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rangerider



Joined: 19 Jul 2009
Posts: 147

PostPosted: Fri Jan 10, 2014 8:22 pm    Post subject: Reply with quote

I would consider the short-wide freeride/freemove boards (RRD fire move, JP Magic Ride, Fanatic Gecko, Exocet Xcross). I think the volume distribution is good for up hauling and blasting as long as the chop isn't too bad and apparently these boards turn/gybe well also. I imagine these boards being good for gusty midwest conditions but I haven't actually used any of them so I can't endorse them (my next board will be one of these though). At your weight I'm sure the fun ride is a fine board. I can also second the recommendation of the WindSup 11'8" for predictable and fun freeriding although not as lively as a dedicated freeride board.
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DanWeiss



Joined: 24 Jun 2008
Posts: 1928
Location: Connecticut, USA

PostPosted: Fri Jan 10, 2014 8:27 pm    Post subject: Reply with quote

I once did go out in 35-40 Santa Anna. Only after about an hour did I notice the nice LALG trucks in the lot and a LG boat screaming toward me. My sense of guilt grew as I talked to those guys who received a call about a windsurfer being blown out to sea. On the other hand, I was on racing gear and beat the boat back to the beach. So that made me feel a bit better.
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reinerehlers



Joined: 25 Jul 2001
Posts: 876

PostPosted: Fri Jan 10, 2014 8:33 pm    Post subject: Reply with quote

rangerider wrote:
I would consider the short-wide freeride/freemove boards (RRD fire move, JP Magic Ride, Fanatic Gecko, Exocet Xcross).

I've had the chance to sail the RRD Firemove and the Exocet Xcross and both were great boards. I particularly loved the Firemove.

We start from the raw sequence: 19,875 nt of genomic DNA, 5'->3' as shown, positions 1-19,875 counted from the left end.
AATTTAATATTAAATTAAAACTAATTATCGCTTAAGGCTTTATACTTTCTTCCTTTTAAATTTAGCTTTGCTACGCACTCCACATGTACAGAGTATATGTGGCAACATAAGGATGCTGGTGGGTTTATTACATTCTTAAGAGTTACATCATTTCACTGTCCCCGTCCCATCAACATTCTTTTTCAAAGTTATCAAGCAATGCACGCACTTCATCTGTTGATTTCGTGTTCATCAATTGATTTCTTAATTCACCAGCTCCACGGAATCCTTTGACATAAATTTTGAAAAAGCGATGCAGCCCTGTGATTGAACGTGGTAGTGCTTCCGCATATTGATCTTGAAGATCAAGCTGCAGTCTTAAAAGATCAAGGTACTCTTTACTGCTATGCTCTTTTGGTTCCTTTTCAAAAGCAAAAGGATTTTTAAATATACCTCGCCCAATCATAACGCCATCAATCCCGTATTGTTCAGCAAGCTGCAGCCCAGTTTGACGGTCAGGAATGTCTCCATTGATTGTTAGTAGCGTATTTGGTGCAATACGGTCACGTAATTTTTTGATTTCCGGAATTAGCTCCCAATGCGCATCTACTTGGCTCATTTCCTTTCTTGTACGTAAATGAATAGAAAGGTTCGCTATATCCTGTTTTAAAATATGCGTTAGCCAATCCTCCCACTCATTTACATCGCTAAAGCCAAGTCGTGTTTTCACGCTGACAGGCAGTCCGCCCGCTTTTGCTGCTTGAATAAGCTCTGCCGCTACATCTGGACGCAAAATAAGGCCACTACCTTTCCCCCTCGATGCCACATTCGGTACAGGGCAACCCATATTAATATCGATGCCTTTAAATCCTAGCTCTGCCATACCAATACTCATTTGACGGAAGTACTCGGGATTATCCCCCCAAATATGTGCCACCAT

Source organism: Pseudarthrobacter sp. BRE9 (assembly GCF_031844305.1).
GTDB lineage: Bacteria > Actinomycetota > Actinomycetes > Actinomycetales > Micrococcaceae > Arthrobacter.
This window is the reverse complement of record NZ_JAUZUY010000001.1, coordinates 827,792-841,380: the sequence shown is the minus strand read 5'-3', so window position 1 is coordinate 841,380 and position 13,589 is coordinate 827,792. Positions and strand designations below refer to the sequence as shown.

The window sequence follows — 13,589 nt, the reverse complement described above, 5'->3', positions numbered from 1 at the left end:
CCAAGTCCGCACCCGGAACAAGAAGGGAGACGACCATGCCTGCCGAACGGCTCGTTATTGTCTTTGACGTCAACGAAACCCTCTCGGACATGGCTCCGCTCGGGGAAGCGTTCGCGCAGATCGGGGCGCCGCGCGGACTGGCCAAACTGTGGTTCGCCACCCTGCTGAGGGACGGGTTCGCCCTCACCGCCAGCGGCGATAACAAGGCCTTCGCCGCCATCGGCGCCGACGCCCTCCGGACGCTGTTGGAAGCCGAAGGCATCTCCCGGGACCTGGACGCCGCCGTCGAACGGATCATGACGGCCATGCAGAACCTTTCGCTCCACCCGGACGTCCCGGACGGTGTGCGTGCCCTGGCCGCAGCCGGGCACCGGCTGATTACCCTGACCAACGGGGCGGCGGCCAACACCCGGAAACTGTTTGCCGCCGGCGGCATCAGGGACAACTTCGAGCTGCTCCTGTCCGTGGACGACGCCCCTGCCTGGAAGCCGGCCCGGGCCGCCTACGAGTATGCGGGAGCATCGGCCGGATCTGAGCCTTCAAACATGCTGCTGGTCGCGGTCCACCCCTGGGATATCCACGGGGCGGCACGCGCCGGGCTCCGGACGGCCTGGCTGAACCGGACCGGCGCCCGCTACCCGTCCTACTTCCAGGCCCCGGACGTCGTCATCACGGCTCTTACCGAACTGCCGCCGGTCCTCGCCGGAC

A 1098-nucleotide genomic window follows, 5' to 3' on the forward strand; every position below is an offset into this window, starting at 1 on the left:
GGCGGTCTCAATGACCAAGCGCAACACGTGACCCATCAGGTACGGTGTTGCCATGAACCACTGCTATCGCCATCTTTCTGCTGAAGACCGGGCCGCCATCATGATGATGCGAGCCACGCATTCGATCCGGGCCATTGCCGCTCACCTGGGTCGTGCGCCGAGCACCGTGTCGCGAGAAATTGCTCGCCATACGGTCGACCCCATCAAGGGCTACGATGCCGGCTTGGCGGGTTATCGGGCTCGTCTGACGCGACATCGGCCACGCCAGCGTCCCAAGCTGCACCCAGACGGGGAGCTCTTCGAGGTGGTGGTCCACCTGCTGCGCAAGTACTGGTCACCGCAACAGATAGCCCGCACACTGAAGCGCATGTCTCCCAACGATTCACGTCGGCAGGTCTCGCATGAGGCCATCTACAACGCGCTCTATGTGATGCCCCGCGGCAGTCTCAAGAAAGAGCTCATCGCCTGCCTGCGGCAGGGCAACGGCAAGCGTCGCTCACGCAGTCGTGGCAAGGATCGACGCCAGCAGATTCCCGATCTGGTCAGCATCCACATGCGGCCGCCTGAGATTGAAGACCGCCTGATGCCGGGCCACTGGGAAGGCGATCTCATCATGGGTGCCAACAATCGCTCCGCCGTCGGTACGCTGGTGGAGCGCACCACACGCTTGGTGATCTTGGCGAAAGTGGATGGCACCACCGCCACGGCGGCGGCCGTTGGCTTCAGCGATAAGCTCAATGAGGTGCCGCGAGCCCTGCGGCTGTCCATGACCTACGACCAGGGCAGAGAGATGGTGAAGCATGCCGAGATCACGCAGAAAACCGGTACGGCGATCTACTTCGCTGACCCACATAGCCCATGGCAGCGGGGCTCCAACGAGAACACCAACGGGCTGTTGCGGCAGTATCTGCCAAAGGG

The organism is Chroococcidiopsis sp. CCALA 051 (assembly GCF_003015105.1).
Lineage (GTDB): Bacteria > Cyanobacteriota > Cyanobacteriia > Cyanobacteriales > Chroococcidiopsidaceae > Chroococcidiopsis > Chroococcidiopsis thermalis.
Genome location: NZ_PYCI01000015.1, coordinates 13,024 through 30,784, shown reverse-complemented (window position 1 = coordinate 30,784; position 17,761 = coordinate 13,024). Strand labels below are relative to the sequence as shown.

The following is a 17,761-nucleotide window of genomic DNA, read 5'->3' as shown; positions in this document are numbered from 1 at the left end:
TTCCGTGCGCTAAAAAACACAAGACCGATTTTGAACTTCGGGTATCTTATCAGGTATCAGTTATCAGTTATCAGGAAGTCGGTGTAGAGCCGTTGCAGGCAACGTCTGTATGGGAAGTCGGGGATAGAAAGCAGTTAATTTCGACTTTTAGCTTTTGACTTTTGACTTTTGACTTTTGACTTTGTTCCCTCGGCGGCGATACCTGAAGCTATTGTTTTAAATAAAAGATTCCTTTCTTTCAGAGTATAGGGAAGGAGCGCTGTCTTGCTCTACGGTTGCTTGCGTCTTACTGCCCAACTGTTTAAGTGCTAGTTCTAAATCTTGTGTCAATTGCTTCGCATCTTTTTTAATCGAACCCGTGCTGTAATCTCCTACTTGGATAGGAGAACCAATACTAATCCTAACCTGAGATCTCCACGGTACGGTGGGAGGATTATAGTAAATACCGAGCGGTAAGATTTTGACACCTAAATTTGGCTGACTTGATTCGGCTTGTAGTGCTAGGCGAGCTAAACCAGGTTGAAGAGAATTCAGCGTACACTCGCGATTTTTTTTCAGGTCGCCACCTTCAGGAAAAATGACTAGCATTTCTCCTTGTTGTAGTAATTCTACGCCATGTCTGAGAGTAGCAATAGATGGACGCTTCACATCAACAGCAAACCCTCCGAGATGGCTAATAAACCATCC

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techno900



Joined: 28 Mar 2001
Posts: 1442

PostPosted: Sat Jan 11, 2014 10:26 am    Post subject: Reply with quote

Dan,

Calif. life guards are overly cautious. Probably 80% of their "rescues" are no more than assisting or communicating with folks that might get into trouble.

in the 70's I was scuba diving off La Jolla, CA with my brother and wife, and was snorkeling back in along the cliffs, but ran into a small "rip" in a little canyon and could make no headway. After a few seconds of frustration, I moved 10 yds. to another non rip location and was face to face with a life guard in the water "rescuing me". The problem was already solved once he arrived. It's just the way the do it.
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isobars



Joined: 12 Dec 1999
Posts: 13837

PostPosted: Sat Jan 11, 2014 1:25 pm    Post subject: Reply with quote

techno900 wrote:
Calif. life guards are overly cautious ... It's just the way they do it.

I gotta chuckle at that and veer onto an illustrative tangent. At NM's windiest lake, often ripped by Chinooks averaging in the 30's, 40's, even 50's (mph) some days, the Corps of Engineers watches us very closely ... from their lawn chairs on their grassy slope overlooking the gustiest, windiest, choppiest, gnarliest piece of sailable water in the whole state. That corner of the lake is rimmed by concrete and boulders, reflecting the swell from several miles of fetch back onto itself, beating us to a pulp in the occasional brief and frightening runs we make into it just for giggles despite the spillway just downwind.